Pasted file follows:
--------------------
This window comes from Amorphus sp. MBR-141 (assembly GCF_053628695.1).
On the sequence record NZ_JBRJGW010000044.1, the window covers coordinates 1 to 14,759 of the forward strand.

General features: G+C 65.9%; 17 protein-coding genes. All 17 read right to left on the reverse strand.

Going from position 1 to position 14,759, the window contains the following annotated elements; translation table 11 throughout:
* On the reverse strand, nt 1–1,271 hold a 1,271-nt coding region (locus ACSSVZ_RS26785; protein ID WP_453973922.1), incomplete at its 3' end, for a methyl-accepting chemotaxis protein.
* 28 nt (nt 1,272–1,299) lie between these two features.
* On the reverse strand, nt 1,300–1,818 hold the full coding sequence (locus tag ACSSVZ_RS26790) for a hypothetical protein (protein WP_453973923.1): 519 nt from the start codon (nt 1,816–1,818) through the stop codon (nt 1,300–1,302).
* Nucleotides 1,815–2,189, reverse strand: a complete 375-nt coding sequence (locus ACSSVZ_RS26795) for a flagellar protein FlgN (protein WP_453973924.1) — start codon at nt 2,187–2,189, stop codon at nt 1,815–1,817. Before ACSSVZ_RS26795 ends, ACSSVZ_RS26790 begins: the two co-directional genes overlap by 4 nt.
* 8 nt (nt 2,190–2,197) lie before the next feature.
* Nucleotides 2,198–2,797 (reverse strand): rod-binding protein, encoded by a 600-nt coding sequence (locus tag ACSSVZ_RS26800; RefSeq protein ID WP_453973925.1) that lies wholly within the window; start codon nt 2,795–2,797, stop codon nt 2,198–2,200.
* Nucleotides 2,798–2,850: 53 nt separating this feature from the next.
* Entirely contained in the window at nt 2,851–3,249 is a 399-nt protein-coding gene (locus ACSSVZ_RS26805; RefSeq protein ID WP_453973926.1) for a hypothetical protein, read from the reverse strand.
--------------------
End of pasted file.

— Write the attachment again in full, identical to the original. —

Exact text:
This window comes from Amorphus sp. MBR-141 (assembly GCF_053628695.1).
On the sequence record NZ_JBRJGW010000044.1, the window covers coordinates 1 to 14,759 of the forward strand.

General features: G+C 65.9%; 17 protein-coding genes. All 17 read right to left on the reverse strand.

Going from position 1 to position 14,759, the window contains the following annotated elements; translation table 11 throughout:
* On the reverse strand, nt 1–1,271 hold a 1,271-nt coding region (locus ACSSVZ_RS26785; protein ID WP_453973922.1), incomplete at its 3' end, for a methyl-accepting chemotaxis protein.
* 28 nt (nt 1,272–1,299) lie between these two features.
* On the reverse strand, nt 1,300–1,818 hold the full coding sequence (locus tag ACSSVZ_RS26790) for a hypothetical protein (protein WP_453973923.1): 519 nt from the start codon (nt 1,816–1,818) through the stop codon (nt 1,300–1,302).
* Nucleotides 1,815–2,189, reverse strand: a complete 375-nt coding sequence (locus ACSSVZ_RS26795) for a flagellar protein FlgN (protein WP_453973924.1) — start codon at nt 2,187–2,189, stop codon at nt 1,815–1,817. Before ACSSVZ_RS26795 ends, ACSSVZ_RS26790 begins: the two co-directional genes overlap by 4 nt.
* 8 nt (nt 2,190–2,197) lie before the next feature.
* Nucleotides 2,198–2,797 (reverse strand): rod-binding protein, encoded by a 600-nt coding sequence (locus tag ACSSVZ_RS26800; RefSeq protein ID WP_453973925.1) that lies wholly within the window; start codon nt 2,795–2,797, stop codon nt 2,198–2,200.
* Nucleotides 2,798–2,850: 53 nt separating this feature from the next.
* Entirely contained in the window at nt 2,851–3,249 is a 399-nt protein-coding gene (locus ACSSVZ_RS26805; RefSeq protein ID WP_453973926.1) for a hypothetical protein, read from the reverse strand.